Scent of a Woman
- Current Status
- In Season
- Chris O'Donnell, Al Pacino, Frances Conroy, Gabrielle Anwar, Philip Seymour Hoffman, James Rebhorn, Richard Venture, Bradley Whitford
- Martin Brest
We gave it a B-
The loss of sight in Hollywood movies has proven to be a durable gimmick, from Virginia Cherrill as the flower girl in Charlie Chaplin’s City Lights in 1931 (she’s the only one who ”sees” the Little Tramp’s gentlemanly essence) to Scent of a Woman, just released on tape. Yet the role for which Al Pacino won an Oscar last year — Frank Slade, an embittered, self-pitying lieutenant colonel who toys with blowing his brains out during a weekend jaunt he makes in New York City on the arm of a naive preppy caretaker, Charlie (Chris O’Donnell) — could just as easily have involved, say, the loss of a limb. It’s virtually blind to blindness.
Thematically, apart from a standard there-are-none-so-blind-as-those-who- will-not-see speech by Frank defending Charlie in front of his entire school, the colonel’s blindness is something casual. The only time it’s put to dramatic use, apart from ripping at heartstrings, is as an action-movie ploy — a hair-raising drive in a Ferrari in Brooklyn.
One thing is certainly unusual about Pacino’s role: Men have seldom been blind in movies. Sightlessness has been portrayed mostly as a feminine affliction, giving the damsel-in-distress genre even greater, although calculated, poignancy. Whose heart didn’t go out to Audrey Hepburn, unknowingly in possession of a doll filled with drugs, as she was terrorized by thugs in her apartment in Wait Until Dark (1967), with darkness her only ally? Or even to the blinded waif Mia Farrow plays in the far lesser See No Evil (1971)? Yet Pacino’s blindness exists seemingly only to give him a chance to whip that Ferrari around unseen corners.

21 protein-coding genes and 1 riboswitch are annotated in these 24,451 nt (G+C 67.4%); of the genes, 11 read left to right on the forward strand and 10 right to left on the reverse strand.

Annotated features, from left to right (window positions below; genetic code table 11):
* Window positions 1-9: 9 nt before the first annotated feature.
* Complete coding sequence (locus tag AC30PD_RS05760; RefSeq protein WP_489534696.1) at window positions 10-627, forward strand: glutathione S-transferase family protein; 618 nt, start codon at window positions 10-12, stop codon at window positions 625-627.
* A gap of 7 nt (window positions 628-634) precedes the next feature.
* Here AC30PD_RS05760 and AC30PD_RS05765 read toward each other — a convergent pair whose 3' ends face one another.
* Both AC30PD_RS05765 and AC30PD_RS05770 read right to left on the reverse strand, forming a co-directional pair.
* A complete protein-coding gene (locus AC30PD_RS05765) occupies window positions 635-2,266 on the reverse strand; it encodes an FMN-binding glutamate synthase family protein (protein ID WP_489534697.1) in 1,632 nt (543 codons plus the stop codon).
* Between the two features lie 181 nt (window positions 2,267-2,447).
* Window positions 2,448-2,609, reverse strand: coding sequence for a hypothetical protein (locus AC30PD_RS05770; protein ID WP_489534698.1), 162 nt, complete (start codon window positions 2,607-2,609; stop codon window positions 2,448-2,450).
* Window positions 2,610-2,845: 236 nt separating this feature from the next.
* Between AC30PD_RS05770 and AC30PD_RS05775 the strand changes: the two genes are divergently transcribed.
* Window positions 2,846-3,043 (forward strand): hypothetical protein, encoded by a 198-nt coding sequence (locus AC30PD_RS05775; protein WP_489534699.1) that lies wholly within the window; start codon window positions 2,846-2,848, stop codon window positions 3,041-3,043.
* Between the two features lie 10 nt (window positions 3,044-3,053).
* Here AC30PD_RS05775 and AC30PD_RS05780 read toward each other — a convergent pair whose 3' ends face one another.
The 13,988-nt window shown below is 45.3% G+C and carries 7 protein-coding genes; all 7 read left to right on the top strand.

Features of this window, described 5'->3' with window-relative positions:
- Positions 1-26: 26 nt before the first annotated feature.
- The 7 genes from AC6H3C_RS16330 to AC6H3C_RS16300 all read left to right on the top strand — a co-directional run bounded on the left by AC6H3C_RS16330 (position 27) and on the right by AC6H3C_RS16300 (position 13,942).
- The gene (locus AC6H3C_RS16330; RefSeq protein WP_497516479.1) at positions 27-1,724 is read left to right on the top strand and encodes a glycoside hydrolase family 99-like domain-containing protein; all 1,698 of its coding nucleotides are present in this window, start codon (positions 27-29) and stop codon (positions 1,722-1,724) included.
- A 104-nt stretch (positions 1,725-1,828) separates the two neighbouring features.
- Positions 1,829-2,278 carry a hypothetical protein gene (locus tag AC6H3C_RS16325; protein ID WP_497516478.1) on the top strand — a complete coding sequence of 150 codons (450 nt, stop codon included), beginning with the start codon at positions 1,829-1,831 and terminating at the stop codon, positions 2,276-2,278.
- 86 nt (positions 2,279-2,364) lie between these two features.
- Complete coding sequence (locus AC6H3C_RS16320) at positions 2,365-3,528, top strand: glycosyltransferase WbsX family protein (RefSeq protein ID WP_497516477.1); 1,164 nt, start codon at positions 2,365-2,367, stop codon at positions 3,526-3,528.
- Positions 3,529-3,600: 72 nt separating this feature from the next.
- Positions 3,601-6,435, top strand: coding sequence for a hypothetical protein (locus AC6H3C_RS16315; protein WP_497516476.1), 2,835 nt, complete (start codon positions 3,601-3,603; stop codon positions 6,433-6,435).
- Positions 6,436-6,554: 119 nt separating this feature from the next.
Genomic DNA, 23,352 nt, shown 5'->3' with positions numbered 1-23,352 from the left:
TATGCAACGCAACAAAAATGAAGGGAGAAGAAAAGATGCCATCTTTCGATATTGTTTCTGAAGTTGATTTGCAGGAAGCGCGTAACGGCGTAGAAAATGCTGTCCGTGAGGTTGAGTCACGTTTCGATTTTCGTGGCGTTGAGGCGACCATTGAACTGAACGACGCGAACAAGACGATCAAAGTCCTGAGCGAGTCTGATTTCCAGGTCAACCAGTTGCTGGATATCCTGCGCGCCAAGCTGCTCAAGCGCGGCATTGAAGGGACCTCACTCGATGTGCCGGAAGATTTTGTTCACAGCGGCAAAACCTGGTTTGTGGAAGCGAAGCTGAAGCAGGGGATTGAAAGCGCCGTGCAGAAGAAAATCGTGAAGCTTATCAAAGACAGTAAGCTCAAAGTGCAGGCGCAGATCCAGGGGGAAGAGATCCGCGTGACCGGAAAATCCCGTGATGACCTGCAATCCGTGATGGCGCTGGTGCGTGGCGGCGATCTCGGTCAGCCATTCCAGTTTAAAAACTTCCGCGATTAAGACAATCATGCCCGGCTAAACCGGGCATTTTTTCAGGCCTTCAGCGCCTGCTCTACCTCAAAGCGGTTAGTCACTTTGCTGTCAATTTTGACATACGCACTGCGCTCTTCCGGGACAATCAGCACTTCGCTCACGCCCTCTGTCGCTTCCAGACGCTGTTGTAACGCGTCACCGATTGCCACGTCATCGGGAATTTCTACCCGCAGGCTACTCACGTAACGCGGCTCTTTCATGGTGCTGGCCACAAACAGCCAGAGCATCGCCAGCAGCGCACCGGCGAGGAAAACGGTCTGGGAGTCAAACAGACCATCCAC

What Scent of a Woman does share with most other Hollywood movies about blindness is an almost unavoidable sentimentality. In A Patch of Blue (1965) a sightless white girl from the slums (Elizabeth Hartman) falls for a young man (Sidney Poitier) without realizing that he is black. The film has power — purchased by pure manipulation. The highly charged 1954 melodrama Magnificent Obsession, however, reaches beyond the maudlin into the realm of the operatic: responsible for accidentally blinding a woman (Jane Wyman), a man (Rock Hudson) must expiate his guilt by becoming a surgeon and performing an operation to save her sight. Here, blindness becomes as theatrically intense as it was for Oedipus.
To Hollywood, blindness has always been high-concept material. But one movie without any trace of the maudlin or the manipulative is The Miracle Worker (1962), in which the blind and deaf Helen Keller (Patty Duke) at the water pump makes the overwhelmingly moving connection between a word, water, and what it signifies. It reacquaints us with behavior — and life — at its simplest and most meaningful. B-